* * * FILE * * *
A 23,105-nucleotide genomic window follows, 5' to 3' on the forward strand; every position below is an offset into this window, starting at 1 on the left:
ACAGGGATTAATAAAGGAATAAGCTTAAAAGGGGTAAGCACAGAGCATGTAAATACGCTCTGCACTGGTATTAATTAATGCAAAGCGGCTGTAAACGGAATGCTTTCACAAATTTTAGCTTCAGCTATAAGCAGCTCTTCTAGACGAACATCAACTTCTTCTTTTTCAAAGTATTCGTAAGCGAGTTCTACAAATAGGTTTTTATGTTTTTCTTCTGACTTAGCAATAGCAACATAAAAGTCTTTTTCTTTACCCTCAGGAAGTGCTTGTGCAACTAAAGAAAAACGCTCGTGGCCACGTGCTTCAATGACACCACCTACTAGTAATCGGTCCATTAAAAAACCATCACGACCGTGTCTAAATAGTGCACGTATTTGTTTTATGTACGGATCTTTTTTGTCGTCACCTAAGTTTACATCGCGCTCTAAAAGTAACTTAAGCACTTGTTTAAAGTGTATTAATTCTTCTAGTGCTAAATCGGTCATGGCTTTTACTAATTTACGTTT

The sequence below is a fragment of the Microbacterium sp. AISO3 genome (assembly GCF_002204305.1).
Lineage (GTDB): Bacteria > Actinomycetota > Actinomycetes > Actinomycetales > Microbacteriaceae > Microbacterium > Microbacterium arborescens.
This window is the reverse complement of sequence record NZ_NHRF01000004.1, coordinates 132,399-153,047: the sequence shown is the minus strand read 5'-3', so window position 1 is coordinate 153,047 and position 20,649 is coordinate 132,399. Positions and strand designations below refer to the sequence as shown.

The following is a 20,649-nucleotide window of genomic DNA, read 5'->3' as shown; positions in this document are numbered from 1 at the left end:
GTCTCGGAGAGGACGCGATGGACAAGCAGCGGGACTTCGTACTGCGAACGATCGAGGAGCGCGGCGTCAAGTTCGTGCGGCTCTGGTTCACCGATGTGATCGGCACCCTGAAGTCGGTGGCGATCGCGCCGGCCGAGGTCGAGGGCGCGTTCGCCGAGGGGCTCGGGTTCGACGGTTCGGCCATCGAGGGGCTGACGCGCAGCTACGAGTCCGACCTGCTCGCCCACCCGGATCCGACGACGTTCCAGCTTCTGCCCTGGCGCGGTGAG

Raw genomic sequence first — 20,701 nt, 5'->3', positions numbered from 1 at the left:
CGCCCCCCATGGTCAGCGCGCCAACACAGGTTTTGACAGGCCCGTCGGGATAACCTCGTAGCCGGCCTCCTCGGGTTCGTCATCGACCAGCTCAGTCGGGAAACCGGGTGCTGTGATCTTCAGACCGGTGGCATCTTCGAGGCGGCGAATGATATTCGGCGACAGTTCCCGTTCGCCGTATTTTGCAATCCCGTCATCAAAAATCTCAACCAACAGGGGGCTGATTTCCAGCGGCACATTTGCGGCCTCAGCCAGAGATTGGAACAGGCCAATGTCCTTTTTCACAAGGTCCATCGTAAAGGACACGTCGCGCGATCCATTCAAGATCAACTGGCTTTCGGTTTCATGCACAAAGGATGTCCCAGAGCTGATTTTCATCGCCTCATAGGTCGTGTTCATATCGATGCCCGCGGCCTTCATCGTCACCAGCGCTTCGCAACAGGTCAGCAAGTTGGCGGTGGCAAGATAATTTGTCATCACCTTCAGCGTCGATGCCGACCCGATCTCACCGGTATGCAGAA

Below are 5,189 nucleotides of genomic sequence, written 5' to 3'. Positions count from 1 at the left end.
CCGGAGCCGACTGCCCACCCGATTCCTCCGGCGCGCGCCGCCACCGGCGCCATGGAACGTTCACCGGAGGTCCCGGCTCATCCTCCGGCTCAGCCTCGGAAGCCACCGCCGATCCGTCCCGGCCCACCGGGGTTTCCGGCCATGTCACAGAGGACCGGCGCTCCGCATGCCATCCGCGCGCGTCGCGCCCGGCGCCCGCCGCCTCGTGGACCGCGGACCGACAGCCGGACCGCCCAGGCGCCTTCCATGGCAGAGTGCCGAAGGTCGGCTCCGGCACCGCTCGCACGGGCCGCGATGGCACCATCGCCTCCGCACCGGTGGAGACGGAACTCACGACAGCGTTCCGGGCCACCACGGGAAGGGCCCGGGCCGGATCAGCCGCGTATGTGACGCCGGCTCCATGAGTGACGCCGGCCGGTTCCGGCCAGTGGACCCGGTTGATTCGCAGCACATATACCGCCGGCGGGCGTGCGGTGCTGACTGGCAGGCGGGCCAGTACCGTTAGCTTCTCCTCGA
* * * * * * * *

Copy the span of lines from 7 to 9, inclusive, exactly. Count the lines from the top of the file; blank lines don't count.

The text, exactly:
GTCTCGGAGAGGACGCGATGGACAAGCAGCGGGACTTCGTACTGCGAACGATCGAGGAGCGCGGCGTCAAGTTCGTGCGGCTCTGGTTCACCGATGTGATCGGCACCCTGAAGTCGGTGGCGATCGCGCCGGCCGAGGTCGAGGGCGCGTTCGCCGAGGGGCTCGGGTTCGACGGTTCGGCCATCGAGGGGCTGACGCGCAGCTACGAGTCCGACCTGCTCGCCCACCCGGATCCGACGACGTTCCAGCTTCTGCCCTGGCGCGGTGAG

Raw genomic sequence first — 20,701 nt, 5'->3', positions numbered from 1 at the left:
CGCCCCCCATGGTCAGCGCGCCAACACAGGTTTTGACAGGCCCGTCGGGATAACCTCGTAGCCGGCCTCCTCGGGTTCGTCATCGACCAGCTCAGTCGGGAAACCGGGTGCTGTGATCTTCAGACCGGTGGCATCTTCGAGGCGGCGAATGATATTCGGCGACAGTTCCCGTTCGCCGTATTTTGCAATCCCGTCATCAAAAATCTCAACCAACAGGGGGCTGATTTCCAGCGGCACATTTGCGGCCTCAGCCAGAGATTGGAACAGGCCAATGTCCTTTTTCACAAGGTCCATCGTAAAGGACACGTCGCGCGATCCATTCAAGATCAACTGGCTTTCGGTTTCATGCACAAAGGATGTCCCAGAGCTGATTTTCATCGCCTCATAGGTCGTGTTCATATCGATGCCCGCGGCCTTCATCGTCACCAGCGCTTCGCAACAGGTCAGCAAGTTGGCGGTGGCAAGATAATTTGTCATCACCTTCAGCGTCGATGCCGACCCGATCTCACCGGTATGCAGAA